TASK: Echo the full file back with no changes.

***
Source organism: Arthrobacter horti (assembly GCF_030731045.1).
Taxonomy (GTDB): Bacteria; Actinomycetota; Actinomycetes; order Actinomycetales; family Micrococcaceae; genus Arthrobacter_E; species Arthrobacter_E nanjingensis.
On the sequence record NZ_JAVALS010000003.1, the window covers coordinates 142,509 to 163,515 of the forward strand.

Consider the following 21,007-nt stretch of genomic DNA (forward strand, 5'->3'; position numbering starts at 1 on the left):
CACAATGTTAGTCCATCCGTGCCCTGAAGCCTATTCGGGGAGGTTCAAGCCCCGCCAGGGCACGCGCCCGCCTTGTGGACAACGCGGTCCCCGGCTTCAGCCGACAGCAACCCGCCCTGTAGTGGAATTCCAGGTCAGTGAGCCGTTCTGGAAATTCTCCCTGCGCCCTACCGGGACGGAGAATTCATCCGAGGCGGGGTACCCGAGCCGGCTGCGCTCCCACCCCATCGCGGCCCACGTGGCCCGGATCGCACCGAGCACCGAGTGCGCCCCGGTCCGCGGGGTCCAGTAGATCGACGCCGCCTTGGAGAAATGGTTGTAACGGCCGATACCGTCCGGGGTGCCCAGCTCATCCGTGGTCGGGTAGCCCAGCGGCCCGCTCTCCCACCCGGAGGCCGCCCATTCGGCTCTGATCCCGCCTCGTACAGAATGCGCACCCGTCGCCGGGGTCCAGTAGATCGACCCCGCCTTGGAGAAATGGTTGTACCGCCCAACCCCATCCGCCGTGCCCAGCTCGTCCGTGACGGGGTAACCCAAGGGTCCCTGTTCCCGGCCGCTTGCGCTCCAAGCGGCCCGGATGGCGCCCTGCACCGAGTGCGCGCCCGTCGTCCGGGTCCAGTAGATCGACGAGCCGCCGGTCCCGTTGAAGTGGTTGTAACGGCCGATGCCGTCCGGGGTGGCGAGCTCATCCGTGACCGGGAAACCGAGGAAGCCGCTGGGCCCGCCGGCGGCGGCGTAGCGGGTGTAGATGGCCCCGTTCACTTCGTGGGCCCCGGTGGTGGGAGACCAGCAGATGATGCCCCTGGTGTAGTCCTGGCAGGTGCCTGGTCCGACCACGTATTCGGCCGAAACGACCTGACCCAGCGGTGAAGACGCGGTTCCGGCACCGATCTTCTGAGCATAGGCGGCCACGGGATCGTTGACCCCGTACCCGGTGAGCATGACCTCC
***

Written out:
Source organism: Arthrobacter horti (assembly GCF_030731045.1).
Taxonomy (GTDB): Bacteria; Actinomycetota; Actinomycetes; order Actinomycetales; family Micrococcaceae; genus Arthrobacter_E; species Arthrobacter_E nanjingensis.
On the sequence record NZ_JAVALS010000003.1, the window covers coordinates 142,509 to 163,515 of the forward strand.

Consider the following 21,007-nt stretch of genomic DNA (forward strand, 5'->3'; position numbering starts at 1 on the left):
CACAATGTTAGTCCATCCGTGCCCTGAAGCCTATTCGGGGAGGTTCAAGCCCCGCCAGGGCACGCGCCCGCCTTGTGGACAACGCGGTCCCCGGCTTCAGCCGACAGCAACCCGCCCTGTAGTGGAATTCCAGGTCAGTGAGCCGTTCTGGAAATTCTCCCTGCGCCCTACCGGGACGGAGAATTCATCCGAGGCGGGGTACCCGAGCCGGCTGCGCTCCCACCCCATCGCGGCCCACGTGGCCCGGATCGCACCGAGCACCGAGTGCGCCCCGGTCCGCGGGGTCCAGTAGATCGACGCCGCCTTGGAGAAATGGTTGTAACGGCCGATACCGTCCGGGGTGCCCAGCTCATCCGTGGTCGGGTAGCCCAGCGGCCCGCTCTCCCACCCGGAGGCCGCCCATTCGGCTCTGATCCCGCCTCGTACAGAATGCGCACCCGTCGCCGGGGTCCAGTAGATCGACCCCGCCTTGGAGAAATGGTTGTACCGCCCAACCCCATCCGCCGTGCCCAGCTCGTCCGTGACGGGGTAACCCAAGGGTCCCTGTTCCCGGCCGCTTGCGCTCCAAGCGGCCCGGATGGCGCCCTGCACCGAGTGCGCGCCCGTCGTCCGGGTCCAGTAGATCGACGAGCCGCCGGTCCCGTTGAAGTGGTTGTAACGGCCGATGCCGTCCGGGGTGGCGAGCTCATCCGTGACCGGGAAACCGAGGAAGCCGCTGGGCCCGCCGGCGGCGGCGTAGCGGGTGTAGATGGCCCCGTTCACTTCGTGGGCCCCGGTGGTGGGAGACCAGCAGATGATGCCCCTGGTGTAGTCCTGGCAGGTGCCTGGTCCGACCACGTATTCGGCCGAAACGACCTGACCCAGCGGTGAAGACGCGGTTCCGGCACCGATCTTCTGAGCATAGGCGGCCACGGGATCGTTGACCCCGTACCCGGTGAGCATGACCTCC